Even if you have not done a placement year then now you need to focus on how best to sell yourself for you have to remember there are thousands upon thousands of others just like you and if you don’t believe me then attend a careers fair and you will feel just how competitive the market it. In times where unemployment is at a 17 year high you really need to pull your socks up. I graduated with a 1st and with a years experience and with 2 professional qualifications yet still found it extremely difficult finding that break through into the sector. It took much determination and 5 revisions of my CV in order to finally get in. Don’t let this dishearten you but take it as a means of motivating you further.

When you graduate there are 3 roads you can take

A)     Continue to  a masters or PhD

B)      Graduate/Intern Position

C)      Professional Entry level job

There is no easy option but perhaps the most straight forward would be A where you would delve deeper into your academic field perhaps in a role of research. B would entail that you have been applying to graduate positions at big enterprise companies and have successfully completed the application process. If this is the case then well done and know that you will be moulded with the right training and guidance to progress in your career.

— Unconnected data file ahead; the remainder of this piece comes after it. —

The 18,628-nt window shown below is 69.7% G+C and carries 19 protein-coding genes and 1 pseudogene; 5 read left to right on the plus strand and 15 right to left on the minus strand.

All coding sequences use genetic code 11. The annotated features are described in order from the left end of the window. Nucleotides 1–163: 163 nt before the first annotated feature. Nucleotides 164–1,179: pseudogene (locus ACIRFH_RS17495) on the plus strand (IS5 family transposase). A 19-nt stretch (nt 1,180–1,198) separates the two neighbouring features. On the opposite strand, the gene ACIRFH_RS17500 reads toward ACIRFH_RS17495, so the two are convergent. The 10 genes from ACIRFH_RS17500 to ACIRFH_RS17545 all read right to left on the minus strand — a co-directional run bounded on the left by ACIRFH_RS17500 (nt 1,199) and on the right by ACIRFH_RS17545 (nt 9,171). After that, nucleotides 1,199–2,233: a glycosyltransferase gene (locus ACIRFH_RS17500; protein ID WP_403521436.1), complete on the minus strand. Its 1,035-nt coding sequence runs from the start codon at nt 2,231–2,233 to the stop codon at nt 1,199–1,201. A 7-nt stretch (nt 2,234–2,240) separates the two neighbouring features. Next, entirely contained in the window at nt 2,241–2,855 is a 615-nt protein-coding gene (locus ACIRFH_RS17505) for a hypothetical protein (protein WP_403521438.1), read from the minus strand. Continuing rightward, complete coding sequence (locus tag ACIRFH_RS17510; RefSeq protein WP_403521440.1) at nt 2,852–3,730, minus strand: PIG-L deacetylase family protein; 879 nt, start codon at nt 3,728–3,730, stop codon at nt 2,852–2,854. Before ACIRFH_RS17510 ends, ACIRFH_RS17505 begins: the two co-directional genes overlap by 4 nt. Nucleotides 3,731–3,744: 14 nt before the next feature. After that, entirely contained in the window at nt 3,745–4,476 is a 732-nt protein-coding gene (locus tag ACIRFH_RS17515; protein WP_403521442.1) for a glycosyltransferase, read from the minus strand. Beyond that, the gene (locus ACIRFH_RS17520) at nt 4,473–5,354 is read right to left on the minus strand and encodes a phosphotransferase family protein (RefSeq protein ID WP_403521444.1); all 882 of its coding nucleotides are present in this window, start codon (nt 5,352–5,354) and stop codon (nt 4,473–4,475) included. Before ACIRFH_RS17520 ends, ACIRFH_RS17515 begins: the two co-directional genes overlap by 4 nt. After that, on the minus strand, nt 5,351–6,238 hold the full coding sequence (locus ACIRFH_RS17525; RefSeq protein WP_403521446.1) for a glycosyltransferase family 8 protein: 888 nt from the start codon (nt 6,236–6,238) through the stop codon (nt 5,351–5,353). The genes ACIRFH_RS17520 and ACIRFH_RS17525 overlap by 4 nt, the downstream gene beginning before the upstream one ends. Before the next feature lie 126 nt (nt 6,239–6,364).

Does this mean that option C is the least desirable? Of course not and what is the difference between B and C? Well a graduate position is one where the company expects the individual to have little to no professional experience and thus provide (usually) a 2 year scheme where the candidate is rotated from department to department and exposed to various functional levels of the company. By the end of the scheme the candidate may decide which department best fits. A professional entry level job is perhaps those that do not require long winded applications and aptitude tests but rather is passed on the traditional covering letter and cv. These are usually small to medium sized companies that are looking for individuals like you. When tailoring your CV you would need to make your work experience the focal point highlighting the qualities that you can bring to the company.

There are many topics to cover with regards to life after university and it’s perhaps best to do so in individual blogs, I will however list these here in order to get you thinking

  1. The benefits of taking a gap year
  2. The qualities of preparing the best CV to make you shine
  3. What is a covering letter and how to write one
  4. Practical examples of applying for work
  5. The Role of University in relation to your job hunting
  6. What are professional courses and why do they help?

I hope I have got you thinking…

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About mohamedridha

Network Systems Engineer with focus on Wireless LAN Infrastructure and Security. Interests in Middle East

View all posts by mohamedridha